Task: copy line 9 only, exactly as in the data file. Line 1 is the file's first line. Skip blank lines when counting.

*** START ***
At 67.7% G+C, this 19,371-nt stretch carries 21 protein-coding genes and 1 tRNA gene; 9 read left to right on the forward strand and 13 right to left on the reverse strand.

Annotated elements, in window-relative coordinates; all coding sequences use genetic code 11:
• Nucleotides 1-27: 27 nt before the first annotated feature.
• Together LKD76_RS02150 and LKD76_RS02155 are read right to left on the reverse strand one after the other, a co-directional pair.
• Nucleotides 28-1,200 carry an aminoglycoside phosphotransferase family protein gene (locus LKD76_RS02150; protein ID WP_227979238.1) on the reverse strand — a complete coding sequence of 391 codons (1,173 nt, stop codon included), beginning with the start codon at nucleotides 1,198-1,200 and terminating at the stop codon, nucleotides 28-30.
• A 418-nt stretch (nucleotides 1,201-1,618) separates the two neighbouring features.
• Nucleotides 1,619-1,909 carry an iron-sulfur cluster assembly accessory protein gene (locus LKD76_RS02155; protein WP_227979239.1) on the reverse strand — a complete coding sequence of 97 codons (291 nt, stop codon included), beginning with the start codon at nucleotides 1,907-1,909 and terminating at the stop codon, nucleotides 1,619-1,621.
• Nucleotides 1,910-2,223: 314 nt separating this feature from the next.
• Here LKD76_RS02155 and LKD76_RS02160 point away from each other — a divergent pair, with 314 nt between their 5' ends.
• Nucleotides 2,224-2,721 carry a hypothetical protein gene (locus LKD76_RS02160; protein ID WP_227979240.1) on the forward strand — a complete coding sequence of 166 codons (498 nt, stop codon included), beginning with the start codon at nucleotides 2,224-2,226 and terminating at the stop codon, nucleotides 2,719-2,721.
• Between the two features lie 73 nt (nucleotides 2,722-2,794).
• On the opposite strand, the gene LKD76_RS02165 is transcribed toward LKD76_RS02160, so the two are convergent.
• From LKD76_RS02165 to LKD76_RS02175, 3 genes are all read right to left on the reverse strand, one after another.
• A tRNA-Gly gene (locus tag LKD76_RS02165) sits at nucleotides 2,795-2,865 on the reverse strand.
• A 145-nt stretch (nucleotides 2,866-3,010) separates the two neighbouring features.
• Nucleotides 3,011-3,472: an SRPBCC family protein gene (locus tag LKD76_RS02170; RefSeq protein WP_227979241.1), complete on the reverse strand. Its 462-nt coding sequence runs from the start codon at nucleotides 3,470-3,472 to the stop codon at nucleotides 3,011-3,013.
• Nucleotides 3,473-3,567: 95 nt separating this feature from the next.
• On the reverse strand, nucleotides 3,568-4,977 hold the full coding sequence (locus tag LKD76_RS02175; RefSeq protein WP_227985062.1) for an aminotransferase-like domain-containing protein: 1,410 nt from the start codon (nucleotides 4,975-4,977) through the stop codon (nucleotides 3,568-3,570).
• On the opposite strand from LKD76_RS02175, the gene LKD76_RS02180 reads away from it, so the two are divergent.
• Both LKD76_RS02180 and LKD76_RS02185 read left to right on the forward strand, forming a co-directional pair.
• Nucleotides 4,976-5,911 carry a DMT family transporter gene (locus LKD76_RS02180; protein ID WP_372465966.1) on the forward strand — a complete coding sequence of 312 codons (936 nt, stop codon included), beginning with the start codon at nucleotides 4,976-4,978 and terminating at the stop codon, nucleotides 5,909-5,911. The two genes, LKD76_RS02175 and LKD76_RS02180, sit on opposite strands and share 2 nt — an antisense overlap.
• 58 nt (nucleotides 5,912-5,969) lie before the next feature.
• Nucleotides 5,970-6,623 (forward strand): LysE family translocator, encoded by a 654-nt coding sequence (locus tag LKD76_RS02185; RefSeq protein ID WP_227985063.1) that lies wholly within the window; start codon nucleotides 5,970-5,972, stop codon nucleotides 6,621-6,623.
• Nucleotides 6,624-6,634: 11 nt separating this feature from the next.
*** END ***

• Here LKD76_RS02155 and LKD76_RS02160 point away from each other — a divergent pair, with 314 nt between their 5' ends.